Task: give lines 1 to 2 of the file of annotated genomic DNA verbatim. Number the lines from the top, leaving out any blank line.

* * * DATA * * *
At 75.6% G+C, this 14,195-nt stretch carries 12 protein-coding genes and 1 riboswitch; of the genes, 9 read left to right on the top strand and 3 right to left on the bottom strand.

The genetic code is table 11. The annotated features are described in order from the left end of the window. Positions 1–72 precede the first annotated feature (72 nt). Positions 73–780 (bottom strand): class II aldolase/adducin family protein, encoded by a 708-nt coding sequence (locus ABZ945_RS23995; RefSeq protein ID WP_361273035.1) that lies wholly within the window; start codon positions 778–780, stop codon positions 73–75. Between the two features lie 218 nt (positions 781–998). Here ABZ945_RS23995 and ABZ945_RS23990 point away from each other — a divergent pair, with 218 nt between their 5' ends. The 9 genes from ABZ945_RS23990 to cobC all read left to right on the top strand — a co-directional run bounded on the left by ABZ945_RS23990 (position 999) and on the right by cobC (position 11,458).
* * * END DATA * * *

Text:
At 75.6% G+C, this 14,195-nt stretch carries 12 protein-coding genes and 1 riboswitch; of the genes, 9 read left to right on the top strand and 3 right to left on the bottom strand.

The genetic code is table 11. The annotated features are described in order from the left end of the window. Positions 1–72 precede the first annotated feature (72 nt). Positions 73–780 (bottom strand): class II aldolase/adducin family protein, encoded by a 708-nt coding sequence (locus ABZ945_RS23995; RefSeq protein ID WP_361273035.1) that lies wholly within the window; start codon positions 778–780, stop codon positions 73–75. Between the two features lie 218 nt (positions 781–998). Here ABZ945_RS23995 and ABZ945_RS23990 point away from each other — a divergent pair, with 218 nt between their 5' ends. The 9 genes from ABZ945_RS23990 to cobC all read left to right on the top strand — a co-directional run bounded on the left by ABZ945_RS23990 (position 999) and on the right by cobC (position 11,458).